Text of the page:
Understanding a Sentence Does Not Entail Knowing its Truth‐Conditions: Why the Epistemological Determination Argument Fails

Dialectica 67 (2):223-242 (2013)
Abstract
The determination argument is supposed to show that a sentence's meaning is at least a truth-condition. This argument is supposed to rest on innocent premises that even a deflationist about truth can accept. The argument comes in two versions: one is metaphysical and the other is epistemological. In this paper we will focus on the epistemological version. We will argue that the apparently innocent first premise of that version of the argument is not as innocent as it seems. If the premise is understood in the sense required for the argument to go through then it should be rejected by a deflationist.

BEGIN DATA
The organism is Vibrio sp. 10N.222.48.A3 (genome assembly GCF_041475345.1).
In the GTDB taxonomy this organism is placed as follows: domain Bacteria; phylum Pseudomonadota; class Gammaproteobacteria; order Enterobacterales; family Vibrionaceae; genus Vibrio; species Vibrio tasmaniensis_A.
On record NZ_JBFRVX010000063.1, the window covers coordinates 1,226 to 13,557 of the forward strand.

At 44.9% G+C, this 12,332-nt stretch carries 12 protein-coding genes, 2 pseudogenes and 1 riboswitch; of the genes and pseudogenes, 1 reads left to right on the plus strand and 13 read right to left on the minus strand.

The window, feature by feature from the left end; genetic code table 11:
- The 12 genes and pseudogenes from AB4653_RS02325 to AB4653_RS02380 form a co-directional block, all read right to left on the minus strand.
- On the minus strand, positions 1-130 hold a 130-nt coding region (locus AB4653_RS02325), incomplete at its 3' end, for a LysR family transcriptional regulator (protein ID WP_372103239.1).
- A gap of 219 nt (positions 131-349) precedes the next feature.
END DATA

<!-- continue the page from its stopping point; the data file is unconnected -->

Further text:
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DOI 10.1111/1746-8361.12023
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Themes From Kaplan.Joseph Almog, John Perry & Howard Wettstein (eds.) - 1989 - Oxford University Press, Usa.
The Meaning of 'Meaning'.Hilary Putnam - 1975 - Minnesota Studies in the Philosophy of Science 7:131-193.

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